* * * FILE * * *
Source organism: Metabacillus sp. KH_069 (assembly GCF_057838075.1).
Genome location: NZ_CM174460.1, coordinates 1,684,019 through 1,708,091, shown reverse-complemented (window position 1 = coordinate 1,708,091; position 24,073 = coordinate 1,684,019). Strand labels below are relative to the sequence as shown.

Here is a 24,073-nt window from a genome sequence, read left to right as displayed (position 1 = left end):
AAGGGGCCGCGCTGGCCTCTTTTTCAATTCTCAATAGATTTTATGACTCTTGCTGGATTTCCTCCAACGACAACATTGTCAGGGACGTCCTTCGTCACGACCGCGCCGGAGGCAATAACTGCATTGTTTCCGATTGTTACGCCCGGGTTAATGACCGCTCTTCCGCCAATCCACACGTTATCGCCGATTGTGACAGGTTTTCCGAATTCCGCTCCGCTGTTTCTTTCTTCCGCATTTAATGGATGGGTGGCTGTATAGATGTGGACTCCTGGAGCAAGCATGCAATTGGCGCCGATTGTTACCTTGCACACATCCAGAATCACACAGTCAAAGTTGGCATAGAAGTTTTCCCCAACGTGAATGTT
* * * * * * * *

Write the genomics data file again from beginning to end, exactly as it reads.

Source organism: Metabacillus sp. KH_069 (assembly GCF_057838075.1).
Genome location: NZ_CM174460.1, coordinates 1,684,019 through 1,708,091, shown reverse-complemented (window position 1 = coordinate 1,708,091; position 24,073 = coordinate 1,684,019). Strand labels below are relative to the sequence as shown.

Here is a 24,073-nt window from a genome sequence, read left to right as displayed (position 1 = left end):
AAGGGGCCGCGCTGGCCTCTTTTTCAATTCTCAATAGATTTTATGACTCTTGCTGGATTTCCTCCAACGACAACATTGTCAGGGACGTCCTTCGTCACGACCGCGCCGGAGGCAATAACTGCATTGTTTCCGATTGTTACGCCCGGGTTAATGACCGCTCTTCCGCCAATCCACACGTTATCGCCGATTGTGACAGGTTTTCCGAATTCCGCTCCGCTGTTTCTTTCTTCCGCATTTAATGGATGGGTGGCTGTATAGATGTGGACTCCTGGAGCAAGCATGCAATTGGCGCCGATTGTTACCTTGCACACATCCAGAATCACACAGTCAAAGTTGGCATAGAAGTTTTCCCCAACGTGAATGTT